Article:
Employee - Black's 3rd
This word "is from the French, but has become somewhat naturalized in our language. Strictly, and etymologically, it means 'a person employed', but in practice in the French language, it ordinarily is used to signify a person in some official employment, and as generally used with us, though perhaps not confined to any official employment, it is understood to mean some permanent employment or position." The word may be more extensive than "clerk" or "officer," and may signify any one in place, or having charge or using a function, as well as one in office. See Ritter v. State, 111 Ind. 324, 12 N.E. 501; Palmer v. Van Santvoord, 153 N.Y. 612, 47 N.E. 915, 38 L.R.A. 402; Frick Co. v. Norfolk & O. V. R. Co., 86 Fed 738, 32 C.C.A. 31; People v. Board of Police, 75 N.Y. 38; Finance Co. v. Charleston, C. & C. R. Co. (C. C.) 52 Fed. 527; State v. Sarlls, 135 Ind. 195, 34 N.E. 1129; Hopkins v. Cromwell, 89 App. Div. 481, 85 N.Y.S. 839.
One who works for an employer; a person working for salary or wages; applied to anyone so working, but usually only to clerks, workmen, laborers, etc., and but rarely to the higher officers of a corporation or government or to domestic servants. Century Dict., quoted in U. S. v. Schlierholz, 137 F. 616, 624; Maryland Casualty Co. v. New Orleans Cotton Seed Oil, etc., Co., 3 Orl. App. (La.) 285; Palmer v. Van Santvoord, 153 N.Y. 612, 47 N.E. 915, 38 L.R.A. 402; Helliwell v. Sweitzer, 278 Ill. 248, 115 N.E. 810, 812.
"Employee" must be distinguished from "independent contractor," "officer," "vice-principal," "agent," etc. The term is often especially defined by statutes; and whether one is an employee or not will depend upon particular facts and circumstances even though the relation of master and servant, or some other form of contractual relationship does or does not exist. See Fidelity & Casualty Co. of New York v. Industrial Acc. Commission of California, 191 Cal 404, 216 P. 578, 579, 43 A.L.R. 1304; ***
One who is in the service of another. Such a person is entitled to rights and liable to. perform certain duties.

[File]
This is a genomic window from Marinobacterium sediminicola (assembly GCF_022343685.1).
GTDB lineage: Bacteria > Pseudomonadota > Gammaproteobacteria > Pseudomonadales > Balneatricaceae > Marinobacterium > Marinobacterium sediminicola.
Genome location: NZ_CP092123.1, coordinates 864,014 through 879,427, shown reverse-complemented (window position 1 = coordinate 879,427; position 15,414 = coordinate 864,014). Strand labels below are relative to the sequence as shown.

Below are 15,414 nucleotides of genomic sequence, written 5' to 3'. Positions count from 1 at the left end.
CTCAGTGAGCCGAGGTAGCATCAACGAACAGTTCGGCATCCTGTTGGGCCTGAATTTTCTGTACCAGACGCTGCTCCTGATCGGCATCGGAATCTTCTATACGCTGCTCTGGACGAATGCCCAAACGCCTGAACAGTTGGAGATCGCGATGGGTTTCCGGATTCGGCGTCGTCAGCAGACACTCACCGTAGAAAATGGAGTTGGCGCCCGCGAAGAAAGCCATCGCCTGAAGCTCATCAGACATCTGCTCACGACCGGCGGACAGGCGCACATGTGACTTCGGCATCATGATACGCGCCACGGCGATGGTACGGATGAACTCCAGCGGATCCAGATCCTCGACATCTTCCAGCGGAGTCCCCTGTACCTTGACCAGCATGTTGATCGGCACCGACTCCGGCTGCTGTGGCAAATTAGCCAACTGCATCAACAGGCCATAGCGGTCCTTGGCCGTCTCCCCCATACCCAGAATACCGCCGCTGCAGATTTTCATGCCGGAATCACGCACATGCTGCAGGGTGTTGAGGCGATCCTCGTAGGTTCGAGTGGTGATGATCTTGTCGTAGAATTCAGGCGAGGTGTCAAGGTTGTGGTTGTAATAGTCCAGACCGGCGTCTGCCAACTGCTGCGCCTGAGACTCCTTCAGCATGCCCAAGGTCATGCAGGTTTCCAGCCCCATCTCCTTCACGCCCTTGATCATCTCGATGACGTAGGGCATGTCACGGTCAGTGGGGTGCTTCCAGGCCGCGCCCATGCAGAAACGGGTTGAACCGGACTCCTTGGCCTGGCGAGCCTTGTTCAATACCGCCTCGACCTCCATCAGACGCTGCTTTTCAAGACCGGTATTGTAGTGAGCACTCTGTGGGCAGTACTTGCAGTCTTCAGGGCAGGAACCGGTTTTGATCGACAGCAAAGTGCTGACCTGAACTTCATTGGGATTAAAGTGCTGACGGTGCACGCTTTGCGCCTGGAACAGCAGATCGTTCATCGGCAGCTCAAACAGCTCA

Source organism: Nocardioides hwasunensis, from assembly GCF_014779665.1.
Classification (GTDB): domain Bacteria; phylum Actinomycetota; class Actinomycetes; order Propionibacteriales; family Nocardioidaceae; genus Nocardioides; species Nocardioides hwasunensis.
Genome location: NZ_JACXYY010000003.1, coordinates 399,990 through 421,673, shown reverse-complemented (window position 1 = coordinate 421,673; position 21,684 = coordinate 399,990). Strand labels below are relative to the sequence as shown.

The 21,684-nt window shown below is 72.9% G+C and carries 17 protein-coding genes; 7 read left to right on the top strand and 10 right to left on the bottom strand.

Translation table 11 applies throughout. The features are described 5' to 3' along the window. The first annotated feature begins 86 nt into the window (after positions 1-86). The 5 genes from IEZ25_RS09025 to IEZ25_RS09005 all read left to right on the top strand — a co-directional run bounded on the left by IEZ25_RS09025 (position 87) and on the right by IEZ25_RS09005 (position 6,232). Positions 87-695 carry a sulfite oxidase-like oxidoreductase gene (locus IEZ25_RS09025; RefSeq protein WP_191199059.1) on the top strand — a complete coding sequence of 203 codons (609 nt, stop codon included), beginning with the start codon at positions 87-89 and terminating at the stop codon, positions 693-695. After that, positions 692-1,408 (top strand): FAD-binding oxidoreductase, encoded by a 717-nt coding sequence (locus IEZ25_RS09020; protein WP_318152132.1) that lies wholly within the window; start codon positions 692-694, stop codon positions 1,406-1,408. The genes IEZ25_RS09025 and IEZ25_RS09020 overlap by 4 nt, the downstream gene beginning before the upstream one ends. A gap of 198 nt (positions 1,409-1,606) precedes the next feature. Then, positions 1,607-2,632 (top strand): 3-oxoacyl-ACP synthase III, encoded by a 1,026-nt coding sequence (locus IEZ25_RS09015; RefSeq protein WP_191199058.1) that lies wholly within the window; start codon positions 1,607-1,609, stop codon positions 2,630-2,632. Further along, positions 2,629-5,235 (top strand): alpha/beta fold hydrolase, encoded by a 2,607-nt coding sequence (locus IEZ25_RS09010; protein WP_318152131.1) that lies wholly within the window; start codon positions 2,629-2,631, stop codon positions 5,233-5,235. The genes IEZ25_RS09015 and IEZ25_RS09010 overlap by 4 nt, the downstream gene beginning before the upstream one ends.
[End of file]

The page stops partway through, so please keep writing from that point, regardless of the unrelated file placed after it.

2. He is entitled to a just compensation for his services; when there has been a special contract, to what has been agreed upon; when not, to such just recompense as he deserves.
3. He is bound to perform the services for which he has engaged himself; and for a violation of his engagement he may be sued, but he is not liable to corporal correction. An exception to this rule may be mentioned; on the ground of necessity, a sailor may be punished by reasonable correction, when it is necessary for the safety of the vessel, and to maintain discipline. 1 Bouv. Inst. n. 1001: 2 Id. n. 2296.
EMPLOYEE. - Bouvier's
One who is authorized to act for another; a mandatory.
EMPLOYMENT. - Bouvier's
An employment is an office; as, the secretary of the treasury has a laborious and responsible employment; an agency, as, the employment of an auctioneer; it signifies also the act by which one is engaged to do something. 2 Mart. N. S. 672; 2 Harr. Cond. Lo. R. 778.
2. The employment of a printer to publish the laws of the United States, is not an office. 17 S. & R. 219, 223. See Appointment.
EMPLOYER. - Bouvier's
One who has engaged or hired the services of another. He is entitled to rights and bound to perform duties.
2. - 1. His rights are, to be served according to the terms of the contract. 2. He has a right against third persons for an injury to the person employed, or for harboring him, so as to deprive the employer of his services. 2 Bouv. Inst. n. 2295.
3. His duties are to pay the workman the compensation agreed upon, or if there be no special agreement, such just recompense as he deserves. Vide Hire; Hirer.
ESTABLISH. - Bouvier's
This word occurs frequently in the Constitution of the United States, and it is there used in different meanings. 1. To settle firmly, to fix unalterably; as, to establish justice, which is the avowed object of the constitution. 2. To make or form as, to establish an uniform rule of naturalization, and uniform laws on the subject of bankruptcies, which evidently does not mean that these laws shall be unalterably established as justice. 3. To found, to create, to regulate; as, congress shall have power to establish post roads and post offices. 4. To found, recognize, confirm or admit; as, congress shall make no law respecting an establishment of religion. 5. To create, to ratify, or confirm; as, we, the people, &., do ordain and establish this constitution, 1 Story, Const. ?454.